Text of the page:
Closed-Loop Supply Chains 101

Cargo containers, trucks, and planes overlaid with graphics representing supply chain concepts

While a traditional supply chain can be thought of a straight line leading to the consumer, a closed-loop model incorporates the consumer as a component of a circular system.

The closed-loop supply chain (CLSC) is comprised of two distinct cycles: forward logistics and reverse logistics. The forward logistics process creates and delivers a new product, while reverse logistics comes into play after the item has served its purpose. Reverse logistics can entail repairing, reselling, or breaking down products for reuse and recycling, all with an eye to a chain that maintains and recovers value for low impact and minimal waste.

Because it returns the output, or product, back to the manufacturing loop, a CLSC can bring about zero-waste generation and optimal efficiency.

The Steps of a CLSC

The fundamentals of a CLSC can be broken down into seven basic steps.

Step 1: Production

A new service, or product, comes to life via the design and manufacturing process. While the specifics vary dramatically from industry to industry, this process incorporates the usual steps of a traditional supply chain.

Step 2: Distribution

The product makes its way to retail shelves, distributors, and the broader market.

Step 3: Sales

The product finds its way to the end customer. While this is the final step in a traditional supply chain, it’s merely the end of the first phase of a CLSC.

Step 4: Repair

The first aspect of the reverse logistics flow considers defective products. Instead of being written off as waste, defects are processed by a returns division. This team collects, repairs, and returns products to the user once they’ve been brought to working order.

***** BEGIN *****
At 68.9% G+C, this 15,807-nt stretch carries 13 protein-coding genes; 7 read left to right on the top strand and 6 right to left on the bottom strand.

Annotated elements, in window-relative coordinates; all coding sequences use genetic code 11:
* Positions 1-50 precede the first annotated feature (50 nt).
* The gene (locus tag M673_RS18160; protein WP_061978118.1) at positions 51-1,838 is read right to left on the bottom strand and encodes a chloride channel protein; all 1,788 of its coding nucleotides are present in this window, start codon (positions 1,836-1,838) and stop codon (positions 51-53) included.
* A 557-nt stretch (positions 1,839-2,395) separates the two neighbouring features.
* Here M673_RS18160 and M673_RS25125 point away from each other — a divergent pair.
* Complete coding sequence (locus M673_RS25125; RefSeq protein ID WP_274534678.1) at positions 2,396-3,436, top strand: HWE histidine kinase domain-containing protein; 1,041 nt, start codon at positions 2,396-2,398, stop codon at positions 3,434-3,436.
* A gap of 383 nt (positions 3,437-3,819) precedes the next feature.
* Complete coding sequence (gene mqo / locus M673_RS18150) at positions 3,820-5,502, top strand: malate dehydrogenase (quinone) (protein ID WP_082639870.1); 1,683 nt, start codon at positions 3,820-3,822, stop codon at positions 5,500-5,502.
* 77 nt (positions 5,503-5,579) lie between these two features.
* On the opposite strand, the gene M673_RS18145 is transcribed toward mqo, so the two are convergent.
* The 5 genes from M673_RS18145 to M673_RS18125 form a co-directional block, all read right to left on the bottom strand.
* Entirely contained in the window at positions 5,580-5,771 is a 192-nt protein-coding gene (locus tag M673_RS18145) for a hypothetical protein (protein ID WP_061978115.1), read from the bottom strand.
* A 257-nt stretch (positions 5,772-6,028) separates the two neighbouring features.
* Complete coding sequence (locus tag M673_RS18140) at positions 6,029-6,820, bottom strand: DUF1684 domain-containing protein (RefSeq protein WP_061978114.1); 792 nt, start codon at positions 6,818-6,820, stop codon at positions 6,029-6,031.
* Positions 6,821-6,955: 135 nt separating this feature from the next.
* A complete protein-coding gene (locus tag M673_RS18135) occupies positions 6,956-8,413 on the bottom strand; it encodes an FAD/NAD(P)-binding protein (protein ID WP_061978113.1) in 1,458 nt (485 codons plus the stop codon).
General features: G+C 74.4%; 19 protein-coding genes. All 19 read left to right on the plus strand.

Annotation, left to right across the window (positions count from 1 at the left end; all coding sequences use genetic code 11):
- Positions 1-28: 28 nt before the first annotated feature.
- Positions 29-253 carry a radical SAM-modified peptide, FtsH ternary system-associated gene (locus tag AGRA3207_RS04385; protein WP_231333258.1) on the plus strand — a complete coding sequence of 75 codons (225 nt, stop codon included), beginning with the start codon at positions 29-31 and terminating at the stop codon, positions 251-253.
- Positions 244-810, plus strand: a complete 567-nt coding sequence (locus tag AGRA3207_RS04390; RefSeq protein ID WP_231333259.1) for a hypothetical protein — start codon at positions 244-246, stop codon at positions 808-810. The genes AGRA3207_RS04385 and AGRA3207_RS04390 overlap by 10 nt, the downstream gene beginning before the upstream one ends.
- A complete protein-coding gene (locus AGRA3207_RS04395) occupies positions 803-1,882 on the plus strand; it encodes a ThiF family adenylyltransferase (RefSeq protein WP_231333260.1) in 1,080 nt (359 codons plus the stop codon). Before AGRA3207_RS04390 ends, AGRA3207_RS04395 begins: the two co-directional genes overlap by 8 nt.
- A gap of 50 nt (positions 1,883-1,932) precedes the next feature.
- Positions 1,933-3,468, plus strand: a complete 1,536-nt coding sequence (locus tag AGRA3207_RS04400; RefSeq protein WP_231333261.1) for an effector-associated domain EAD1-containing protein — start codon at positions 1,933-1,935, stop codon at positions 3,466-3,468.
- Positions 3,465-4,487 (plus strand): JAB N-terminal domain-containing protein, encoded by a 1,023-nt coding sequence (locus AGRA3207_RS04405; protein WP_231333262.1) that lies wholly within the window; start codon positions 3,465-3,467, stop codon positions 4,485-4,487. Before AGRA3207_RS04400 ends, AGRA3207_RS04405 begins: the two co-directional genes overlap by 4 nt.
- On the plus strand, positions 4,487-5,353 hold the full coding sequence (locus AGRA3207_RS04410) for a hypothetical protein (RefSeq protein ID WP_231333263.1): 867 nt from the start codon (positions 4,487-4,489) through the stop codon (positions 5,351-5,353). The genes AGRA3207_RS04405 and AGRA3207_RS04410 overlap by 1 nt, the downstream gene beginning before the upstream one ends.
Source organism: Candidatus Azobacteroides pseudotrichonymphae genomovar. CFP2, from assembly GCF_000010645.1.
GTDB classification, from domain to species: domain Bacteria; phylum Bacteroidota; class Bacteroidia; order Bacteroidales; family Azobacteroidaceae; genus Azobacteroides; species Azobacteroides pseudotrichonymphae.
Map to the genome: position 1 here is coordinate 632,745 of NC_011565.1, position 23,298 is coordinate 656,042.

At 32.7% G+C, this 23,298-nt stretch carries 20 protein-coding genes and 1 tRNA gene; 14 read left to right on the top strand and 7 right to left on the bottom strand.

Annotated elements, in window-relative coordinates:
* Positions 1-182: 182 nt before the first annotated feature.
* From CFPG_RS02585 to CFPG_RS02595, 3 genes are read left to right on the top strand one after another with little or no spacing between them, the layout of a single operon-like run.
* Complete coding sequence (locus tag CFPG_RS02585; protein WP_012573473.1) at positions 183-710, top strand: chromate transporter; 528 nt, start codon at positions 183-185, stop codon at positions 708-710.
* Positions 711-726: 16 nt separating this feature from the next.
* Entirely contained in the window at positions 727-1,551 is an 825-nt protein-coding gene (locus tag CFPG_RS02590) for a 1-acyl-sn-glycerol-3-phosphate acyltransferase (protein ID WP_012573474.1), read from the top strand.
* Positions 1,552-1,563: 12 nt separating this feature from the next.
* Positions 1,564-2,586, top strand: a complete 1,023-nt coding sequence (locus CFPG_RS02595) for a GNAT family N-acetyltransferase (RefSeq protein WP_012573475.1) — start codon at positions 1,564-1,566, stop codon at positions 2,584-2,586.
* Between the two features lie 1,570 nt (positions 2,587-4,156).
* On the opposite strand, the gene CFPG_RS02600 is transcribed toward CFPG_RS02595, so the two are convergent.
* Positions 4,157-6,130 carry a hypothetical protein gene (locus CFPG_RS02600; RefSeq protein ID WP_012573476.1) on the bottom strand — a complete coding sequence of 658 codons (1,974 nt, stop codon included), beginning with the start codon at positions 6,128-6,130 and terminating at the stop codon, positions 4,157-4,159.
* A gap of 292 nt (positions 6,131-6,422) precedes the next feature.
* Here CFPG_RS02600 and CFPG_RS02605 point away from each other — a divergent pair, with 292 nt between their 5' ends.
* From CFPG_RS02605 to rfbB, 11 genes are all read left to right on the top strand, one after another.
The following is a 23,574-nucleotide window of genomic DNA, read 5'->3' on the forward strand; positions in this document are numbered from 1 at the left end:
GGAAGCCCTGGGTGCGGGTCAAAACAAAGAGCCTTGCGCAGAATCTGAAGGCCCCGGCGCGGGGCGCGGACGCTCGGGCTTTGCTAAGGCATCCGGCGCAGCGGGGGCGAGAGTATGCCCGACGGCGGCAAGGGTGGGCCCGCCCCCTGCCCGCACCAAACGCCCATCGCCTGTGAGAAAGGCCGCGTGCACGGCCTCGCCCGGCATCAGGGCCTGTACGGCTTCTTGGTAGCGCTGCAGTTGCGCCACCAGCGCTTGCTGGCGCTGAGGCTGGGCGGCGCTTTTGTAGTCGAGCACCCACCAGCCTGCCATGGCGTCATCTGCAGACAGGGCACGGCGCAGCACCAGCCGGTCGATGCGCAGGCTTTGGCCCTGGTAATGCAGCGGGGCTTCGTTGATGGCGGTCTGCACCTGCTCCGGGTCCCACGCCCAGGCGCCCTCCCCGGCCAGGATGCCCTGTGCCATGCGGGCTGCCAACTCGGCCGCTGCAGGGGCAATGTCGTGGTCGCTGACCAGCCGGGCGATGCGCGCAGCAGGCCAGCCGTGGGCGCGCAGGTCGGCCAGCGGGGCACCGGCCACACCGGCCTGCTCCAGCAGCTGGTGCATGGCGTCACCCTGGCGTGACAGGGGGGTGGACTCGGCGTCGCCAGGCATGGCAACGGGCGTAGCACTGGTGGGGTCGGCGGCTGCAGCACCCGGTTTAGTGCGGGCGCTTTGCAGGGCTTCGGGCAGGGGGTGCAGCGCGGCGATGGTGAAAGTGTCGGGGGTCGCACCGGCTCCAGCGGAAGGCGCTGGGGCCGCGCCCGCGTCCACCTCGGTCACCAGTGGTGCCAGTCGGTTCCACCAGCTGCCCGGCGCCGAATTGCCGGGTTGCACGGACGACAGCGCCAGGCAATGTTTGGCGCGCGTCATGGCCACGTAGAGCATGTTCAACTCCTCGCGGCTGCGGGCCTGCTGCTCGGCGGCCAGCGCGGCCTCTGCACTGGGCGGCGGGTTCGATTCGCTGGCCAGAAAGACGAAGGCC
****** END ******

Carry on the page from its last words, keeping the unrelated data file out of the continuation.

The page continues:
Step 5: Reuse

Perhaps a defective product cannot be readily repaired and returned. In this case, a processor sends the item directly back to the distributer for reuse or recycling. The product is remanufactured, and retailers replace the item and ship it to the user without missing a beat — or generating waste.

Step 6: Recycle

Recycling is a key part of the closed-loop model. Defective products, returned products, or even products that have reached the end of their life cycle go through the returns processor for recycling. The parts and materials then go right back through the production process to create new items.

Step 7: Dispose

As a company adapts to a closed-loop model, more and more material is absorbed throughout the process, and less finds its way to landfills. Product performance is tracked, analyzed, and improved, and the company saves on costs in addition to minimizing impact.

Business Benefits

The closed-loop supply chain offers serious benefits for both the environment and the consumer, but it can also give a serious boost to any business that incorporates these efficiency-enhancing processes. Here’s how:

  • Sourcing value increases with savings from the reduction of direct costs and the sale of recovered outputs. This value increase not only incorporates the secondary sale of recovered products, but also the minimized need for new materials and inputs.
  • Environmental compliance helps ensure good standing with customers and partners while easily meeting all relevant regulations. It also saves money through maximized energy efficiency and material usage.
  • The added level of customer service with effective return handling, repair, and easy recycling improves satisfaction and loyalty. It also adds significant brand values.
  • Invaluable data can be acquired by charting the entirety of a product’s life cycle, leading to major design improvements and innovations.

 

Image credit: Travel mania/Shutterstock.com

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